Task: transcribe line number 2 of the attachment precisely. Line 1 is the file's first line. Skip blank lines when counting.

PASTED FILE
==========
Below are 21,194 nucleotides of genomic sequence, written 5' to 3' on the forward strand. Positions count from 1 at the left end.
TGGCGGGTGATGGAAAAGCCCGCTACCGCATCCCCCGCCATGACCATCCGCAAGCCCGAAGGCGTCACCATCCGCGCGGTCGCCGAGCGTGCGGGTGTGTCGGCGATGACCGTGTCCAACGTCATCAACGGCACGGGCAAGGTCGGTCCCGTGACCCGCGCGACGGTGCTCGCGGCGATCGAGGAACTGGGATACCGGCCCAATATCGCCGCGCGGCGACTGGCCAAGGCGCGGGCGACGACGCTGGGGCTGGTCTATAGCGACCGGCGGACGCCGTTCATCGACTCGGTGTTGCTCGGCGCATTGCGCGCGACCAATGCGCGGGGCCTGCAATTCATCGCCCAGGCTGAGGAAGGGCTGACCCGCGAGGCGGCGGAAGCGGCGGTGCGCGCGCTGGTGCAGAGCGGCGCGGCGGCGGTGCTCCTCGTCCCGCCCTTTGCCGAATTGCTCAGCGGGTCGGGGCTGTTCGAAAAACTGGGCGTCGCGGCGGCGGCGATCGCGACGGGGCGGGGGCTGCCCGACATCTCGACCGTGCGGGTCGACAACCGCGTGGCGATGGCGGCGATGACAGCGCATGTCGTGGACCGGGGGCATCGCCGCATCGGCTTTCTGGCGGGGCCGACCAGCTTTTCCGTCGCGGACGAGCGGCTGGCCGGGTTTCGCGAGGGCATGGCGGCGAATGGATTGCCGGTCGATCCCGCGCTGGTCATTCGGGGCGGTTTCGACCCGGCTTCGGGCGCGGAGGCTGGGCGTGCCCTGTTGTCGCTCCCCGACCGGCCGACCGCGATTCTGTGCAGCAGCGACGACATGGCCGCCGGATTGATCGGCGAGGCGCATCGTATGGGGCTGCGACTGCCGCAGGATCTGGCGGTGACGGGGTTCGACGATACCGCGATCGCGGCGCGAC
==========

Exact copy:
TGGCGGGTGATGGAAAAGCCCGCTACCGCATCCCCCGCCATGACCATCCGCAAGCCCGAAGGCGTCACCATCCGCGCGGTCGCCGAGCGTGCGGGTGTGTCGGCGATGACCGTGTCCAACGTCATCAACGGCACGGGCAAGGTCGGTCCCGTGACCCGCGCGACGGTGCTCGCGGCGATCGAGGAACTGGGATACCGGCCCAATATCGCCGCGCGGCGACTGGCCAAGGCGCGGGCGACGACGCTGGGGCTGGTCTATAGCGACCGGCGGACGCCGTTCATCGACTCGGTGTTGCTCGGCGCATTGCGCGCGACCAATGCGCGGGGCCTGCAATTCATCGCCCAGGCTGAGGAAGGGCTGACCCGCGAGGCGGCGGAAGCGGCGGTGCGCGCGCTGGTGCAGAGCGGCGCGGCGGCGGTGCTCCTCGTCCCGCCCTTTGCCGAATTGCTCAGCGGGTCGGGGCTGTTCGAAAAACTGGGCGTCGCGGCGGCGGCGATCGCGACGGGGCGGGGGCTGCCCGACATCTCGACCGTGCGGGTCGACAACCGCGTGGCGATGGCGGCGATGACAGCGCATGTCGTGGACCGGGGGCATCGCCGCATCGGCTTTCTGGCGGGGCCGACCAGCTTTTCCGTCGCGGACGAGCGGCTGGCCGGGTTTCGCGAGGGCATGGCGGCGAATGGATTGCCGGTCGATCCCGCGCTGGTCATTCGGGGCGGTTTCGACCCGGCTTCGGGCGCGGAGGCTGGGCGTGCCCTGTTGTCGCTCCCCGACCGGCCGACCGCGATTCTGTGCAGCAGCGACGACATGGCCGCCGGATTGATCGGCGAGGCGCATCGTATGGGGCTGCGACTGCCGCAGGATCTGGCGGTGACGGGGTTCGACGATACCGCGATCGCGGCGCGAC